Thursday, 25 April 2013

Save Abu Qatada

I'd have thought this was obvious, but judging by my Twitter feed, it isn't. So here we go again, in simple words. 

The Conservatives want to export Abu Qatada to Jordan, where evidence obtained under torture will be used to imprison or execute him. 

Four objections to torture: 
1. It's immoral.
2. It's illegal.
3. If you don't like 1 or 2, try this: it doesn't work. People will say anything to make it stop. 
4. If you do it to your enemies, your enemies will do it to your people. Once Britain openly supports torture (rather than simply practicing it, as currently), nobody can object when British people are tortured elsewhere. 

The Conservatives are thinking of temporarily suspending the UK's membership of the European Convention on Human Rights (largely drafted by British lawyers) so that they can send Qatada away. Again, in simple terms, here's why that's a bad idea. 

Currently, the ECHR says this:

No one shall be subjected to torture or to inhuman or degrading treatment or punishment. 
Nice and simple. Not 'No one nice'. 

1. Human rights are acquired by being human. There's nothing in the concept which adds 'unless we don't like you'. That's the point of universal human rights: everybody's got them. Someone tweeted that you have to shoulder responsibilities to gain rights. Wrong. Babies have human rights. People with mental health issues have human rights. Rapists and genocidal maniacs have human rights. 

It's like this: to be a civilisation, you have to behave in a civilised fashion. If you decide that you'll behave in the same way as a genocidal maniac, you've resigned as a nation/state/entity from civilisation. The mark of a civilised polity is how it treats the worst people, not how comfortable the lives of the conformists may be. A nation which tolerates the vilest people is a great nation. 

2. Once we decide that human rights can be switched on and off like a tap, where do we stop? Today, cartoon beardy terrorist sympathisers. Tomorrow: Basque nationalists. The day after: student protesters in need of a kicking, secondary picketers, badger cull saboteurs, the unemployed and roads protesters. Then a leftwing government might decide that if huntsmen torture foxes on video, they don't need the right to a fair trial or a lawyer. Perhaps we'll decide that the BNP, who don't believe in human rights, don't deserve to benefit from them. And so on until rights are reserved only for golfers and 'decent chaps' who don't make a fuss.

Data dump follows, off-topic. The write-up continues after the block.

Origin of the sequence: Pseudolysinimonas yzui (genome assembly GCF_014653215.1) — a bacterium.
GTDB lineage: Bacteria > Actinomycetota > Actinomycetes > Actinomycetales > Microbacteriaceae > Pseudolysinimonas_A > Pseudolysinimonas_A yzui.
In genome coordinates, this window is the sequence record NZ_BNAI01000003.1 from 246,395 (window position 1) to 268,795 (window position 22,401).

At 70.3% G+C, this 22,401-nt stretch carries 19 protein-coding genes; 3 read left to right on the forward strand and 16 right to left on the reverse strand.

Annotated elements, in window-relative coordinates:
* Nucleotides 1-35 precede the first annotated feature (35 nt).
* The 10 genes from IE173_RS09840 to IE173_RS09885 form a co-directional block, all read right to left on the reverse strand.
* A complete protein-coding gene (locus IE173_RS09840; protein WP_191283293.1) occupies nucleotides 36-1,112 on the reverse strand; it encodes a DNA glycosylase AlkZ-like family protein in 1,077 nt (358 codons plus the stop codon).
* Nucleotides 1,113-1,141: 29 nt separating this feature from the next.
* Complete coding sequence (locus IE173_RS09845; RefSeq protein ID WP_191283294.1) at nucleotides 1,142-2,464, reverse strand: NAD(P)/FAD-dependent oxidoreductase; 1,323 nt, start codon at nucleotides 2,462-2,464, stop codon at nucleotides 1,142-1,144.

Personalised law is no law at all.

And Qatada? We're constantly being told he's Al-Qaeda's representative in Europe, that he's a dangerous terrorist mastermind. If so, he's committed multiple crimes: the UK has instituted the most draconian legislation in judicial history over the past 20 years: Orwell's 'thoughtcrime' is pretty much a reality. Put him on trial (although I suspect he's unlikely to get a fair trial in this country, given the government and media coverage thus far). Sending him to Jordan for an unfair trial because 'he must be guilty of something' isn't justice, it's blind reaction. Not coincidentally, when I did jury service, the forewoman said to us all 'He must be guilty because he doesn't look sorry'. Laugh? I almost cried. 

Unless, of course, he's nothing more than a vicious, reactionary peddler of hate. In which case, argue with him, spy on him, ridicule him: just don't subvert one of the pillars of civilised society simply for the satisfaction of having one horrible little man murdered in some torture cell by a puppet state. I can't think of an easier way of proving to his supporters that he was right all along. 

Seriously people: grow up. Being a scumbag doesn't mean you deserve to be murdered. If you think it does, you're a moral pygmy.


Historian on the Edge said...

I say don't send him to Jordan. If a few days in the company of Katie Price doesn't count as torture I don't know what does.

Sorry - really good post. You're absolutely right. The right option isn't often the easy or comfortable option.

Blossom said...

I completely agree with your post, Vole. The idea that we suspend our membership of the ECHR so that we can disregard a person's human rights is absurd. To rejoin after deporting Qatada makes even more of a mockery of the concept of human rights.

The fact is though, we are a country that abuses human rights through loop-holes in the law - loop holes, it might be argued, that are in place to make it look, to unsuspecting plebs, as though human rights are honoured, when the rest of us who don't believe in Father Christmas know that really it's just a smoke screen. If our politicians truly 'walked the talk' with human rights, they would not even be considering suspending our membership to the ECHR as an option. Human rights should be unwavering, non-negotiable, and taken for granted in any nation that values integrity

If this does happen to Qatada I will feel ashamed to be called British.

By the way, hope all is well and good in Vole territory.

Alan H said...

ummm... don't know what to add, other that I agree with you 100%

keep up the good work!

Anonymous said...

Bang on the money!